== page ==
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K-12 education

States weigh school cell phone bans atop district policies

Educators are pursuing creative tactics to limit their students' cell phone use in class. Some students are required to leave their phones in lockers, others store their phones in pouches that cannot be accessed until the end of the day. And of course there is the honor system.

Although teachers have been battling for their students' attention for many years now, some policymakers are catching up to the problem. Three states recently passed laws banning or restricting cell phone use in schools. Florida was the first to do so in 2023.

Not all restrictions look the same: Some schools allow students to use their phones during lunch and in between classrooms, while others ban any use in school buildings.

Here is how states are approaching cell phone bans in schools:

States that have passed cell phone bans

As of the 2021-2022 school year, more 75% of K-12 public school prohibit cell phone use in schools,

Last year, Florida became the first state that required its public schools to ban students from using phones in class. In 2024 alone, lawmakers in at least eight states have considered passing legislation to do the same.

signed a bill that requires school districts to limit cell phone use during class time. Ohio Gov. Mike DeWine signed a similar bill in May that requires every school district to establish an official policy governing cell phone usage during school hours.

Oklahoma, Washington, Kansas and Vermont and Connecticut have all introduced similar legislation.

Cell phones distract students throughout the school day

Kris Hagel is the Chief Information Office at Peninsula School District, in Washington state. The district is home to 17 schools and serves about 8,700 students. Hagel said the school district was getting complaints of distracted students from parents, principals, teachers, even fellow students.

"Every classroom we went in the kids weren't paying attention to the teachers. They were on their phones, they were distracted. Even if they weren't on their phones, they're getting notifications." Hagel said.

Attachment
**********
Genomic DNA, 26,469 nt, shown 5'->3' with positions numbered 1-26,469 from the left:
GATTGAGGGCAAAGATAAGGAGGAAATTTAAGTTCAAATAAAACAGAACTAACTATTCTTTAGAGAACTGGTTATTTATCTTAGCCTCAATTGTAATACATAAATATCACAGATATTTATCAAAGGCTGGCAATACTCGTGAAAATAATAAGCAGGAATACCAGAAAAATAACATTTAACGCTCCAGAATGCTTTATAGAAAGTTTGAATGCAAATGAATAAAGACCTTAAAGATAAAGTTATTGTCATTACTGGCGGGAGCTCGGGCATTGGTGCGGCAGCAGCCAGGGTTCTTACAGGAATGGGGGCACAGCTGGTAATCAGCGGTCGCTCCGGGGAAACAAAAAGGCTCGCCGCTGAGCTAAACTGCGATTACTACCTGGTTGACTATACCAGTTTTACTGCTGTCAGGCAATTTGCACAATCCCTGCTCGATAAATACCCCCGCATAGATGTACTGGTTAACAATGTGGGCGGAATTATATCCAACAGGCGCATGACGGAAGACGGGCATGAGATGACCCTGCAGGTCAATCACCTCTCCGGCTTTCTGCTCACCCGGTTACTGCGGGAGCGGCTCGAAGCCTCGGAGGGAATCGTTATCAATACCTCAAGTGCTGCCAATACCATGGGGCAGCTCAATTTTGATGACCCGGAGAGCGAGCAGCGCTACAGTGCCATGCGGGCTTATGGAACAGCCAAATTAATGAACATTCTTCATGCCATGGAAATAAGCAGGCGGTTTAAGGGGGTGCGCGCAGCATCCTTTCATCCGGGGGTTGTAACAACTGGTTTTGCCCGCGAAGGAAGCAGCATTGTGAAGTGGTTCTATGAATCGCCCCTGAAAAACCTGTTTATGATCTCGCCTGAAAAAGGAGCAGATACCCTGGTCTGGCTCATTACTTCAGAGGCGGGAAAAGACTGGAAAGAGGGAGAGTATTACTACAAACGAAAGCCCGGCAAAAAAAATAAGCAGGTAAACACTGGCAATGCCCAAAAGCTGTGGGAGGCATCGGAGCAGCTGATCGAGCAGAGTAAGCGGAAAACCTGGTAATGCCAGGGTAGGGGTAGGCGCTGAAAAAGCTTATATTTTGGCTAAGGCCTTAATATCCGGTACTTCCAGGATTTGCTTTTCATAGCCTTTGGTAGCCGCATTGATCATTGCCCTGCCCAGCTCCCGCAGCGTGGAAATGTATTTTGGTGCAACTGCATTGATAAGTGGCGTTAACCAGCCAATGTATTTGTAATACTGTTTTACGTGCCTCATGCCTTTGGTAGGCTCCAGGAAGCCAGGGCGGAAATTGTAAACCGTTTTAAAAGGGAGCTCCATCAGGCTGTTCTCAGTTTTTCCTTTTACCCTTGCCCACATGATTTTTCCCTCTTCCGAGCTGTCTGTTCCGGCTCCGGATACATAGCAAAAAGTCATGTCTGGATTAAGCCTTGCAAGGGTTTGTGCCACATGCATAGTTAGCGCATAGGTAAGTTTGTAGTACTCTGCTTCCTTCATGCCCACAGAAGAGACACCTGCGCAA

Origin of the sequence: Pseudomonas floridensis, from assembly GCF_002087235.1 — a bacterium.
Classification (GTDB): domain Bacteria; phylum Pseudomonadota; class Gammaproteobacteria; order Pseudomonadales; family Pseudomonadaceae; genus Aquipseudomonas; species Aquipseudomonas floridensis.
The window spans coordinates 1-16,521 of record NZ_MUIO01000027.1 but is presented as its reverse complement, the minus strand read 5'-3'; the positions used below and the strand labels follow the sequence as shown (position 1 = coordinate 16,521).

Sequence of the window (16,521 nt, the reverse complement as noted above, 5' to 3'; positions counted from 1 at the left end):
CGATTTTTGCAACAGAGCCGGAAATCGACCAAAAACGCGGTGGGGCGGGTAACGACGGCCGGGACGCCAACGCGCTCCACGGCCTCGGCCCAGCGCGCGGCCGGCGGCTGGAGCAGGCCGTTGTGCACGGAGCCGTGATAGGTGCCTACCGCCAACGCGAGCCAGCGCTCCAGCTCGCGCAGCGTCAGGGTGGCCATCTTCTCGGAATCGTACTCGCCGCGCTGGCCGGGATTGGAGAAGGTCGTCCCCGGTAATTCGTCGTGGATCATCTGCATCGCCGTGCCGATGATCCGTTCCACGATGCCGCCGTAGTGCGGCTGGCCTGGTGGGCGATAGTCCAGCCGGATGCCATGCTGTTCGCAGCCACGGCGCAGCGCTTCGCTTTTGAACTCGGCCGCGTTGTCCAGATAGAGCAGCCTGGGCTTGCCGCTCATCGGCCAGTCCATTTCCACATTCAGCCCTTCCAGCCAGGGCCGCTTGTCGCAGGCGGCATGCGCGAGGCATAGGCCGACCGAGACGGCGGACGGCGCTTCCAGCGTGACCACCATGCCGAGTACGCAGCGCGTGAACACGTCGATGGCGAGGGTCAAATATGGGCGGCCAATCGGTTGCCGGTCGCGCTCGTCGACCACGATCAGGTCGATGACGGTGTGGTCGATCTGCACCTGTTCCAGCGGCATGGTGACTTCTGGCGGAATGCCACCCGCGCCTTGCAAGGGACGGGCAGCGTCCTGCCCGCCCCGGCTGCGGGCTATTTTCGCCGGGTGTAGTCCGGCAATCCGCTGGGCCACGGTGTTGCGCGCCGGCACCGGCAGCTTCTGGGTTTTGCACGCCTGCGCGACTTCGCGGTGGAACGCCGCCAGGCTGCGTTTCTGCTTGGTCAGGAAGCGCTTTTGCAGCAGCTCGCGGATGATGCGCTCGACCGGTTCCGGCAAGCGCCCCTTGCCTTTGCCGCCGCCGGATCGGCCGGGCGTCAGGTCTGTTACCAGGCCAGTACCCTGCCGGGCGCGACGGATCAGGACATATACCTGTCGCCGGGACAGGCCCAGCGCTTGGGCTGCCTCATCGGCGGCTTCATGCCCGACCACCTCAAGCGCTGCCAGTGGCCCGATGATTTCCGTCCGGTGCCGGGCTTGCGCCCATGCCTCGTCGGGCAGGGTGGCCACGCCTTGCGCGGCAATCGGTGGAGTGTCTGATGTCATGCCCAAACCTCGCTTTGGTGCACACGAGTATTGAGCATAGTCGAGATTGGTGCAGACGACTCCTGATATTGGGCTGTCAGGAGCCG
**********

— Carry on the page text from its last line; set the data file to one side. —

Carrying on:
Last school year, the district implemented a restriction on phones in classrooms and Hagel said the change in student engagement levels is noticeable.

According to previous reporting from 91影视, a Common Sense Media聽聽of a small group of adolescents found they received nearly 240 cellphone notifications over the course of the day, a fourth of them during school.聽

Cell phones distract those young and old: findings from a of college students in 37 states and Alberta, Canada. The average respondent spent 19% of their class time engaged with a smart device for non-class use.

Schools don't want cell phones:Is banning them the solution?

Students react to phone bans

Those who are supportive of phone-free schools say academic success and the emotional well-being of students is improving.

At the same time, parents have concerns about school safety. A one-size-fits all approach to phone bans may not be an effective policy, some administrators say.

鈥淧hones are a part of everyday life,鈥 Shahad Mohieldin, a program coordinator for the Young Women鈥檚 Project, previously told 91影视. Mohieldin started a聽聽challenging a ban at several D.C. schools. 鈥淚 understand they can be distracting,鈥 but students use their phones as calculators, to play music to stay focused or even connect with a therapist during the school day.聽

Contributing: Alia Wong

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